Last days of chez Nixon
By Michael Roberts
"There is no such thing as paranoia. Your worst fears can come true at any moment."
~ Hunter S. Thompson
A minor miracle - In the middle of the Nixon v Counterculture battles of the early ‘70s, American filmmakers suddenly found fertile ground and funding for films with an overtly political agenda. Prior to this, and certainly subsequently, the idea that American mainstream cinema could consistently deliver political films with edge and depth was absurd, but for a brief, shining moment politically themed films actually were popular and made money! One of the more savvy and talented directors of the period was the versatile Sydney Pollack, who had started as an actor in the ‘50s before moving into direction in the mid ‘60s. One of his acting buddies was Robert Redford, who ended up starring for Pollack in 7 feature films, of which 3 Days of The Condor was the fifth collaboration between the pair, and one of their best.
Joe Turner (Robert Redford) is a CIA agent, employed to read books in a New York building and to report on plot lines and ideas they may contain. He sneaks out a discreet back door short cut to get the lunches on a rainy day and comes back to find his small unit murdered. He goes on the run and calls his CIA handler (Cliff Robertson) for instructions. It soon becomes clear he has just as much to fear from his colleagues as he does from the unseen and unknown enemy. Joe lays low and presses an unsuspecting woman, Kathy (Faye Dunaway), into hiding him in her apartment while he figures out what to do.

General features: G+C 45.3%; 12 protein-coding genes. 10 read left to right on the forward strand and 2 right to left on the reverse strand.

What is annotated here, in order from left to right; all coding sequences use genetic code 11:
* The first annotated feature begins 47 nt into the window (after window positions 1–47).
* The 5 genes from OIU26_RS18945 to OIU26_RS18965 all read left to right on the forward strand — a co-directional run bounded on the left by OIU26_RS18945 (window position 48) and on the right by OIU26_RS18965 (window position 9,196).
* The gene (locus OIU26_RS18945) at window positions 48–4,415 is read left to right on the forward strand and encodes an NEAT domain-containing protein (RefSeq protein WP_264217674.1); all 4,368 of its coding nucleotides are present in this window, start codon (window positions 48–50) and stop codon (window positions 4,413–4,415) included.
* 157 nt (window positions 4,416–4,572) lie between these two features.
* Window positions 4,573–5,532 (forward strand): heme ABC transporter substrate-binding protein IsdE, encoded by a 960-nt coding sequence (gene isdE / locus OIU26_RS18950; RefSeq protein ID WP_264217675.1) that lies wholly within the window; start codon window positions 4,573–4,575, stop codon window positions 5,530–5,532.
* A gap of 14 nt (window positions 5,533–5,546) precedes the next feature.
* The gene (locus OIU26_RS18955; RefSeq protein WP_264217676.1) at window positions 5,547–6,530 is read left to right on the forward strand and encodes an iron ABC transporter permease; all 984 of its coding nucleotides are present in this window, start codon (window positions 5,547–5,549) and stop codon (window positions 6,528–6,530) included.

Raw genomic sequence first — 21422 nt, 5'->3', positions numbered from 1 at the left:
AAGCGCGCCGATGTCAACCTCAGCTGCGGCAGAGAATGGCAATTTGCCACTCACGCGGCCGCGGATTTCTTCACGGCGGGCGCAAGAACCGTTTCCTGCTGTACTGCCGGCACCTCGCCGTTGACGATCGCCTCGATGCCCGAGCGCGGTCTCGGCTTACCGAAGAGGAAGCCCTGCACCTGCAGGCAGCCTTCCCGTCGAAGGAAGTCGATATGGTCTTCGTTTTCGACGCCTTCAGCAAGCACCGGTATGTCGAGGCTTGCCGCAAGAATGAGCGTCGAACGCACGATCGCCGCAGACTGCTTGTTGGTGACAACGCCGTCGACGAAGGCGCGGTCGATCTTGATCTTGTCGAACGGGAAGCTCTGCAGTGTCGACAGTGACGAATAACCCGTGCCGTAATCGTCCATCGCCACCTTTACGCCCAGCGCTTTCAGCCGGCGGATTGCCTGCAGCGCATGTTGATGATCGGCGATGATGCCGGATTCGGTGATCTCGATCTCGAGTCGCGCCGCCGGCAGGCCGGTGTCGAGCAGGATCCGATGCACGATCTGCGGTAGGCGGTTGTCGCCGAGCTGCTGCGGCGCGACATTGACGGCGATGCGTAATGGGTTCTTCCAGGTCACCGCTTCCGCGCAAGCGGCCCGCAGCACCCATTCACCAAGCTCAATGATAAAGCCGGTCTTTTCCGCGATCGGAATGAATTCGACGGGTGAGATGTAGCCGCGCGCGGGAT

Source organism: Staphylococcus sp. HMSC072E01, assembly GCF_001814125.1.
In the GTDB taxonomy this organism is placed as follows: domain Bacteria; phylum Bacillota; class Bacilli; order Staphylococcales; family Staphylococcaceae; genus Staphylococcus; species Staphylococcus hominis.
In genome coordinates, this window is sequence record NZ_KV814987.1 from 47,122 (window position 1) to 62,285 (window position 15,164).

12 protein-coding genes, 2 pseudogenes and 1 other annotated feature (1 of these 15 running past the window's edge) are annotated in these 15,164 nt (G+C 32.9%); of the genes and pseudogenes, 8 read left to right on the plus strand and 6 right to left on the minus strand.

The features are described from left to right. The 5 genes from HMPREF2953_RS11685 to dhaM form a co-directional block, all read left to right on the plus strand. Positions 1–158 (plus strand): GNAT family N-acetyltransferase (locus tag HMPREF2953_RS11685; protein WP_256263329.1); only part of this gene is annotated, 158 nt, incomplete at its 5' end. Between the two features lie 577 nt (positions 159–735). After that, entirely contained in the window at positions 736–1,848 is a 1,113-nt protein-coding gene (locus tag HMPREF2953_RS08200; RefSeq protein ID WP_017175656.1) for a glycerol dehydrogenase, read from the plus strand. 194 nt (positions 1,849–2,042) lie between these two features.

Joe is no Jason Bourne, i.e. a spook in the muscular, macho sense of the common image of a CIA operative; he’s a literary man, an arts major who is essentially a fish out of water, and a naïve one at that. Joe seems to be something of a college dilettante, a grown man enjoying an extended adolescence, getting by on his looks and charm and not taking anything too seriously. Joe is first seen as a boy in a man’s world, arriving on a push bike late for work, breezing through the office and deflecting his boss’s opprobrium for his tardiness. He sets about flirting with his co-worker (Tina Chen), who is obviously a girlfriend of sorts, and generally takes the whole ‘spy’ thing as a bit of a joke. The film is about Joe being suddenly forced to grow up, a metaphor for America being asked to wake up and take seriously what its government is doing in its name.
Robert Redford was the biggest box office star in the world at the time of the film’s release, and had used his political interest to promote a series of politically themed films like The Candidate for Michael Ritchie, and the HUAC/McCarty era themed The Way We Were for Pollack. 3 Days of The Condor was an attempt by Pollack and Redford to make a contemporary drama that spoke to current concerns about the increasing use of surveillance in American life, much as Coppola had examined in his brilliant 1974 thriller, The Conversation. Redford would make his finest political film the following year, All The President’s Men, playing Bob Woodward to Dustin Hoffman’s Carl Bernstein. Quite what they'd make of the seemingly unlimited ability for 21st century governments to surveille their populations is anybodies guess.